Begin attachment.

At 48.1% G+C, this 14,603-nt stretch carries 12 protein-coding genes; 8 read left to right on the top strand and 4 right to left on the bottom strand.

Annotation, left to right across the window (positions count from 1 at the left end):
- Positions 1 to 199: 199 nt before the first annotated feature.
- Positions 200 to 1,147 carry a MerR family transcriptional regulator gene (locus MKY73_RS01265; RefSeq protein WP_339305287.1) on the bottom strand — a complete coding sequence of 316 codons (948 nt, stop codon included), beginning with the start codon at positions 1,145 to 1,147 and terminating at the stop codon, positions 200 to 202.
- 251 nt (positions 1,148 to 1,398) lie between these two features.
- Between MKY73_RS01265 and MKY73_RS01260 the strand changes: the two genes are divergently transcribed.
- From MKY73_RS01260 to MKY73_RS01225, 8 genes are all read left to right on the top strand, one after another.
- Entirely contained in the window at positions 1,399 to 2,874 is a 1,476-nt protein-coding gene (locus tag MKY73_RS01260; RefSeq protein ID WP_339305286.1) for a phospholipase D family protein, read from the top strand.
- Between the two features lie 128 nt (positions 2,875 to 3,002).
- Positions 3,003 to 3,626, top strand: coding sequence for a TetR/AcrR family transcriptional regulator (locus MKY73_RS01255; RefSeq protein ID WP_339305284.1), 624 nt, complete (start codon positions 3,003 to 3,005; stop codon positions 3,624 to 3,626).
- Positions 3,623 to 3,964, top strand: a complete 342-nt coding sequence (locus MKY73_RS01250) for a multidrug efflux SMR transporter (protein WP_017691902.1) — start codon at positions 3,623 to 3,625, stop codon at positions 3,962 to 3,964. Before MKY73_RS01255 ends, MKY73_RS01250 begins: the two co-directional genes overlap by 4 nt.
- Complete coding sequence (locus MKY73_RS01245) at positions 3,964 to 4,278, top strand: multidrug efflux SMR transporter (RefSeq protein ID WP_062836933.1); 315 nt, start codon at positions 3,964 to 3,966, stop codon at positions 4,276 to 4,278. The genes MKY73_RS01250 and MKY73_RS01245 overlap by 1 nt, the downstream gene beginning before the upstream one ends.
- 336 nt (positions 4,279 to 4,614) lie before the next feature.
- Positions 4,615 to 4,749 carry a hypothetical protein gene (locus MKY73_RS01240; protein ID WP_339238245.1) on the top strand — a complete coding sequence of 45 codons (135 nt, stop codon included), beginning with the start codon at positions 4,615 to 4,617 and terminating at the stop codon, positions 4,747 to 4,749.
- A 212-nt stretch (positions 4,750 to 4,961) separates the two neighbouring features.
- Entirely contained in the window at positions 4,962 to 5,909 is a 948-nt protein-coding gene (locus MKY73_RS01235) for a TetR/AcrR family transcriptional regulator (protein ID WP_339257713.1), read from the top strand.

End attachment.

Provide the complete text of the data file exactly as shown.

At 48.1% G+C, this 14,603-nt stretch carries 12 protein-coding genes; 8 read left to right on the top strand and 4 right to left on the bottom strand.

Annotation, left to right across the window (positions count from 1 at the left end):
- Positions 1 to 199: 199 nt before the first annotated feature.
- Positions 200 to 1,147 carry a MerR family transcriptional regulator gene (locus MKY73_RS01265; RefSeq protein WP_339305287.1) on the bottom strand — a complete coding sequence of 316 codons (948 nt, stop codon included), beginning with the start codon at positions 1,145 to 1,147 and terminating at the stop codon, positions 200 to 202.
- 251 nt (positions 1,148 to 1,398) lie between these two features.
- Between MKY73_RS01265 and MKY73_RS01260 the strand changes: the two genes are divergently transcribed.
- From MKY73_RS01260 to MKY73_RS01225, 8 genes are all read left to right on the top strand, one after another.
- Entirely contained in the window at positions 1,399 to 2,874 is a 1,476-nt protein-coding gene (locus tag MKY73_RS01260; RefSeq protein ID WP_339305286.1) for a phospholipase D family protein, read from the top strand.
- Between the two features lie 128 nt (positions 2,875 to 3,002).
- Positions 3,003 to 3,626, top strand: coding sequence for a TetR/AcrR family transcriptional regulator (locus MKY73_RS01255; RefSeq protein ID WP_339305284.1), 624 nt, complete (start codon positions 3,003 to 3,005; stop codon positions 3,624 to 3,626).
- Positions 3,623 to 3,964, top strand: a complete 342-nt coding sequence (locus MKY73_RS01250) for a multidrug efflux SMR transporter (protein WP_017691902.1) — start codon at positions 3,623 to 3,625, stop codon at positions 3,962 to 3,964. Before MKY73_RS01255 ends, MKY73_RS01250 begins: the two co-directional genes overlap by 4 nt.
- Complete coding sequence (locus MKY73_RS01245) at positions 3,964 to 4,278, top strand: multidrug efflux SMR transporter (RefSeq protein ID WP_062836933.1); 315 nt, start codon at positions 3,964 to 3,966, stop codon at positions 4,276 to 4,278. The genes MKY73_RS01250 and MKY73_RS01245 overlap by 1 nt, the downstream gene beginning before the upstream one ends.
- 336 nt (positions 4,279 to 4,614) lie before the next feature.
- Positions 4,615 to 4,749 carry a hypothetical protein gene (locus MKY73_RS01240; protein ID WP_339238245.1) on the top strand — a complete coding sequence of 45 codons (135 nt, stop codon included), beginning with the start codon at positions 4,615 to 4,617 and terminating at the stop codon, positions 4,747 to 4,749.
- A 212-nt stretch (positions 4,750 to 4,961) separates the two neighbouring features.
- Entirely contained in the window at positions 4,962 to 5,909 is a 948-nt protein-coding gene (locus MKY73_RS01235) for a TetR/AcrR family transcriptional regulator (protein ID WP_339257713.1), read from the top strand.